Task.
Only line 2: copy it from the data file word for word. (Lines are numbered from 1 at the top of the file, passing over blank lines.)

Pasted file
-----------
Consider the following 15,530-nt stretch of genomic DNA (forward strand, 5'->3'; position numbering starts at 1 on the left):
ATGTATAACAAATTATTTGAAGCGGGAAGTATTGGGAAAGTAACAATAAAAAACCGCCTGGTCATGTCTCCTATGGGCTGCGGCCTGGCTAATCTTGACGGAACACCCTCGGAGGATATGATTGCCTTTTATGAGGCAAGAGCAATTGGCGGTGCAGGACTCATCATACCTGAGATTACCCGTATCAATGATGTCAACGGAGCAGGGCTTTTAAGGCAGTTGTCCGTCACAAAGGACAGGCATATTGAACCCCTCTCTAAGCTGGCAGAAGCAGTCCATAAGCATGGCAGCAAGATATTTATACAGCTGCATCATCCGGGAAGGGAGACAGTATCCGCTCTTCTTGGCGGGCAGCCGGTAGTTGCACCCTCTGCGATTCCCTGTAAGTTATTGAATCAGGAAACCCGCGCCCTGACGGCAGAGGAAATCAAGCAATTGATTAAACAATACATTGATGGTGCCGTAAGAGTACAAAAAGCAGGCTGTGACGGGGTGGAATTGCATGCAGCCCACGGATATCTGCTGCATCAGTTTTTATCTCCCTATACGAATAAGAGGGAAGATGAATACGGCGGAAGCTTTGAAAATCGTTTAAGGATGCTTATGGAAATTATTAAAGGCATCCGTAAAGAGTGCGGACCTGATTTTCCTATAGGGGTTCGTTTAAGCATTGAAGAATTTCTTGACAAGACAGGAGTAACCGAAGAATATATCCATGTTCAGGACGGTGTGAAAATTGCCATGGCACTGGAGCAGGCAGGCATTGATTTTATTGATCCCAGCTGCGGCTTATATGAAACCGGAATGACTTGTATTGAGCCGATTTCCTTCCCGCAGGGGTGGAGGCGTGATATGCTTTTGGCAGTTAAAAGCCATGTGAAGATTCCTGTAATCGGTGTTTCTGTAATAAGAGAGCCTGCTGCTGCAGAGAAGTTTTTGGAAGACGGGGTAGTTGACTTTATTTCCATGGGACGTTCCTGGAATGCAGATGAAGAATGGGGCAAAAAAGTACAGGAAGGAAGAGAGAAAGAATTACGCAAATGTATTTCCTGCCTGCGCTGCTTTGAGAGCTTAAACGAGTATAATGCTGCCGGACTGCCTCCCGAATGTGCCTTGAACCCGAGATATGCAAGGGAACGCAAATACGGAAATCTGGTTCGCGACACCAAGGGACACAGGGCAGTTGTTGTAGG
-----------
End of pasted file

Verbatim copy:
ATGTATAACAAATTATTTGAAGCGGGAAGTATTGGGAAAGTAACAATAAAAAACCGCCTGGTCATGTCTCCTATGGGCTGCGGCCTGGCTAATCTTGACGGAACACCCTCGGAGGATATGATTGCCTTTTATGAGGCAAGAGCAATTGGCGGTGCAGGACTCATCATACCTGAGATTACCCGTATCAATGATGTCAACGGAGCAGGGCTTTTAAGGCAGTTGTCCGTCACAAAGGACAGGCATATTGAACCCCTCTCTAAGCTGGCAGAAGCAGTCCATAAGCATGGCAGCAAGATATTTATACAGCTGCATCATCCGGGAAGGGAGACAGTATCCGCTCTTCTTGGCGGGCAGCCGGTAGTTGCACCCTCTGCGATTCCCTGTAAGTTATTGAATCAGGAAACCCGCGCCCTGACGGCAGAGGAAATCAAGCAATTGATTAAACAATACATTGATGGTGCCGTAAGAGTACAAAAAGCAGGCTGTGACGGGGTGGAATTGCATGCAGCCCACGGATATCTGCTGCATCAGTTTTTATCTCCCTATACGAATAAGAGGGAAGATGAATACGGCGGAAGCTTTGAAAATCGTTTAAGGATGCTTATGGAAATTATTAAAGGCATCCGTAAAGAGTGCGGACCTGATTTTCCTATAGGGGTTCGTTTAAGCATTGAAGAATTTCTTGACAAGACAGGAGTAACCGAAGAATATATCCATGTTCAGGACGGTGTGAAAATTGCCATGGCACTGGAGCAGGCAGGCATTGATTTTATTGATCCCAGCTGCGGCTTATATGAAACCGGAATGACTTGTATTGAGCCGATTTCCTTCCCGCAGGGGTGGAGGCGTGATATGCTTTTGGCAGTTAAAAGCCATGTGAAGATTCCTGTAATCGGTGTTTCTGTAATAAGAGAGCCTGCTGCTGCAGAGAAGTTTTTGGAAGACGGGGTAGTTGACTTTATTTCCATGGGACGTTCCTGGAATGCAGATGAAGAATGGGGCAAAAAAGTACAGGAAGGAAGAGAGAAAGAATTACGCAAATGTATTTCCTGCCTGCGCTGCTTTGAGAGCTTAAACGAGTATAATGCTGCCGGACTGCCTCCCGAATGTGCCTTGAACCCGAGATATGCAAGGGAACGCAAATACGGAAATCTGGTTCGCGACACCAAGGGACACAGGGCAGTTGTTGTAGG